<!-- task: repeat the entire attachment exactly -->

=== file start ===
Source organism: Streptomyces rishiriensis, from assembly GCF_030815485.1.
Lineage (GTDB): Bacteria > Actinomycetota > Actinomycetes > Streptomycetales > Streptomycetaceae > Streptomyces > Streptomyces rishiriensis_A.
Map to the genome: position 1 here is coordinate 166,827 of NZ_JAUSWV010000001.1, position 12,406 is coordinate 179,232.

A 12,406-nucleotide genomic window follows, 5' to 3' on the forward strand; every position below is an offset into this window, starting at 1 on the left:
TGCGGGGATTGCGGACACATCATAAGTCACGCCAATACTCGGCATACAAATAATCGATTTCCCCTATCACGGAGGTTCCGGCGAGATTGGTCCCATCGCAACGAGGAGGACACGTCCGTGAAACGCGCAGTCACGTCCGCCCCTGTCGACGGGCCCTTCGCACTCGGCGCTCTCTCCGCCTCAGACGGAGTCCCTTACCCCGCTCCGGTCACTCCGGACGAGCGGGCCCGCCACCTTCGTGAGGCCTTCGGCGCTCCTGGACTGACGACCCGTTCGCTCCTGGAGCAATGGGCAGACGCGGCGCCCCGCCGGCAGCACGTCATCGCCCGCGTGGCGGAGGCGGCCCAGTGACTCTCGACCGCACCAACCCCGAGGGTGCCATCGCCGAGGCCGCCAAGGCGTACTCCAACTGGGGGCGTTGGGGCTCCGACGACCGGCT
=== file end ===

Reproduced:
Source organism: Streptomyces rishiriensis, from assembly GCF_030815485.1.
Lineage (GTDB): Bacteria > Actinomycetota > Actinomycetes > Streptomycetales > Streptomycetaceae > Streptomyces > Streptomyces rishiriensis_A.
Map to the genome: position 1 here is coordinate 166,827 of NZ_JAUSWV010000001.1, position 12,406 is coordinate 179,232.

A 12,406-nucleotide genomic window follows, 5' to 3' on the forward strand; every position below is an offset into this window, starting at 1 on the left:
TGCGGGGATTGCGGACACATCATAAGTCACGCCAATACTCGGCATACAAATAATCGATTTCCCCTATCACGGAGGTTCCGGCGAGATTGGTCCCATCGCAACGAGGAGGACACGTCCGTGAAACGCGCAGTCACGTCCGCCCCTGTCGACGGGCCCTTCGCACTCGGCGCTCTCTCCGCCTCAGACGGAGTCCCTTACCCCGCTCCGGTCACTCCGGACGAGCGGGCCCGCCACCTTCGTGAGGCCTTCGGCGCTCCTGGACTGACGACCCGTTCGCTCCTGGAGCAATGGGCAGACGCGGCGCCCCGCCGGCAGCACGTCATCGCCCGCGTGGCGGAGGCGGCCCAGTGACTCTCGACCGCACCAACCCCGAGGGTGCCATCGCCGAGGCCGCCAAGGCGTACTCCAACTGGGGGCGTTGGGGCTCCGACGACCGGCT